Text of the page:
As the train chugged into the station at 4 a.m. on that cold December night, I got my first glimpse of Jamnagar. This was the place where I got my first job after completing my studies at Kolkata, a bustling city more than 2000 kms from Jamnagar. Jamnagar in comparison was just like a small town. For those of you who don’t know … Jamnagar is a small city in the Kutch region of Gujarat. I stayed & worked here for 3 years. I have many fond memories of Jamnagar … the company I worked with, the people I met there (at office & outside) and the food. :-) So, before I forget all about these things, I thought that I should put them down somewhere.

As I got out of the station, I found a driver waiting for me to take me to my apartment. I was taken to a two bedroom apartment which I had to share with another girl who was also on her training. Well, yes, as a GET or Graduate Engineer Trainee at this company (let me call it SR), we were provided quite comfortable accommodation. And when it’s your first job, I can assure you that such treatment makes one feel quite special. When I told a family friend about these arrangements, he commented “Are you joining as a GM of the company?” I don’t think that he quite believed me. :-)


Jamnagar had quite a few specialties when it came to the culinary department, like the home-made ice cream at Teenbatti in a shop called Ram Mandir (as far as I remember). The ice cream there was mmmmmeltilicious (melt-in-your-mouth-delicious) and extremely cheap too !!! Then there was the unlimited gujarati thali at the Brahmaniya. If any of you have ever tried an unlimited Gujarati thali then you would surely agree with me when I say that the Gujaratis stretch the “unlimited” to its limits. In fact your stomach is ready to burst after the first helping itself because of the immense variety of such a meal. And we also did enjoy the large variety of “snakes” (I mean, snacks) in offer like the khakhra, thepla, dhokla, khandvi and many more very delicious stuff. But of course, when in Jamnagar stick to authentic Gujarati food & don’t try to explore & never-ever try a Pizza there. When we felt like eating Pizzas, we used to make a weekend trip to Ahmedabad which is about 300 kms from Jamnagar.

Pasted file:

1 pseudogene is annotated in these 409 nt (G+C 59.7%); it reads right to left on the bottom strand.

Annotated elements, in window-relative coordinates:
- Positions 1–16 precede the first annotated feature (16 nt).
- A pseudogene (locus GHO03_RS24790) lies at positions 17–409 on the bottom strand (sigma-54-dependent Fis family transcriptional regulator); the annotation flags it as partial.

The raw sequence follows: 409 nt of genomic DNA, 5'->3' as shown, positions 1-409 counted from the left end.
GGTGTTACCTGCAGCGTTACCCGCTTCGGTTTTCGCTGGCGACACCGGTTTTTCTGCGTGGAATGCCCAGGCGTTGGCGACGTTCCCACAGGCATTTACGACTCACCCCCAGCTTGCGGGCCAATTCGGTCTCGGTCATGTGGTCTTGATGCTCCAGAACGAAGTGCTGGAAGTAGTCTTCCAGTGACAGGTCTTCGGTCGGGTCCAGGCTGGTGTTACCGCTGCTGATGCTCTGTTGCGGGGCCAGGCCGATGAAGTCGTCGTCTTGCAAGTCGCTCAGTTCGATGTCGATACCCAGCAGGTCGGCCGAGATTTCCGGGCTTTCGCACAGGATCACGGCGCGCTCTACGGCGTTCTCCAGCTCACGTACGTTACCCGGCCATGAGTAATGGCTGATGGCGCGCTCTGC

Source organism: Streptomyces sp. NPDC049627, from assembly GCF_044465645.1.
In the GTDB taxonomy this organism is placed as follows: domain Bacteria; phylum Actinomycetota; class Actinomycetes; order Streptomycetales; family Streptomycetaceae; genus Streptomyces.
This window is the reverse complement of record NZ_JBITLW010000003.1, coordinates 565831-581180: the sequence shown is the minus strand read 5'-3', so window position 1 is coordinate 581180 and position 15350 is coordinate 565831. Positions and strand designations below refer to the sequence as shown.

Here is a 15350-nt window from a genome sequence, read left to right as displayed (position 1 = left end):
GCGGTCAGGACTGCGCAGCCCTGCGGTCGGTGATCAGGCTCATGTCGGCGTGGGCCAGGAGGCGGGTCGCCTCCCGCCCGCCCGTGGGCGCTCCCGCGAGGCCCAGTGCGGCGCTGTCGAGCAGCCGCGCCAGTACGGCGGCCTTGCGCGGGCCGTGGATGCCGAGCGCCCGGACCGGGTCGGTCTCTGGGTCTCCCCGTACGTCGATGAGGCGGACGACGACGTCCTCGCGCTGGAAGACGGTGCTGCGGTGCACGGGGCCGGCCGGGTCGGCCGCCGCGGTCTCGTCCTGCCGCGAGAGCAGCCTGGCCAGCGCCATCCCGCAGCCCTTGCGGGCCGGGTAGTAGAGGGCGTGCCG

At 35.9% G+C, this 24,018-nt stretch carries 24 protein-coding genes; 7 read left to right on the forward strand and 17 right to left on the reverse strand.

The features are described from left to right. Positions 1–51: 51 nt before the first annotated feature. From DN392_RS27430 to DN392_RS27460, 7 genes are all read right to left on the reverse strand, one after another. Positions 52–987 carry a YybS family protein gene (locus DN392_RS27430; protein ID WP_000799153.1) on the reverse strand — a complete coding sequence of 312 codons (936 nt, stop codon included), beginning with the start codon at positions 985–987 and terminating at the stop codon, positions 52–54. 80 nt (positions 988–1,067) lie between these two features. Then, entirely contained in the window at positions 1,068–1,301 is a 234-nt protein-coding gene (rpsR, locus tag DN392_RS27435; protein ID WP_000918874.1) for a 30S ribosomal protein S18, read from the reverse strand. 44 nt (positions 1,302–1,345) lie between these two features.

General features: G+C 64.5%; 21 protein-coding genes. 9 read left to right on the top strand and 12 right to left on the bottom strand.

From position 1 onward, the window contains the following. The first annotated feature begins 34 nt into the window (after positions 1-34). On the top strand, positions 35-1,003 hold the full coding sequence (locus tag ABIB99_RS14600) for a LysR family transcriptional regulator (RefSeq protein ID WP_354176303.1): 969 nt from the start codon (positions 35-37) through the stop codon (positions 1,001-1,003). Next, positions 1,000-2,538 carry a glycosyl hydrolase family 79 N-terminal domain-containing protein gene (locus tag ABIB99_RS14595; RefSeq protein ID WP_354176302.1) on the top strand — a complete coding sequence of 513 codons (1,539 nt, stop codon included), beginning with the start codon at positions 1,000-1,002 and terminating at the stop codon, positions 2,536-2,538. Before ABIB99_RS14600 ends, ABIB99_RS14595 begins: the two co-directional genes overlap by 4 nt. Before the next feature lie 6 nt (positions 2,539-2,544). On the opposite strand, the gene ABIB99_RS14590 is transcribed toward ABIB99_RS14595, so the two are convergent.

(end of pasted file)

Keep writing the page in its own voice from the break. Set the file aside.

Gujaratis in general are very amiable people, at least the ones I met in Jamnagar. The atmosphere at office was also very much like a big family, probably because we were in the project stage and the number of employees was not too large. My immediate superior, MP (M-bhai, we used to call him in the true Gujarati style) was a very nice man from whom I learnt quite a few important lessons both personally & professionally. VNS, our boss was a very mild mannered Malayali who was not just extremely accomplished technically but also a very nice person. When I was leaving Jamnagar, VNS drove me to the station himself & saw to it that I got a coolie who would put all my stuff on the train for me. See that’s what I mean by saying that we were like a family. I’ve not seen such personal care by superiors anywhere else that I’ve worked since.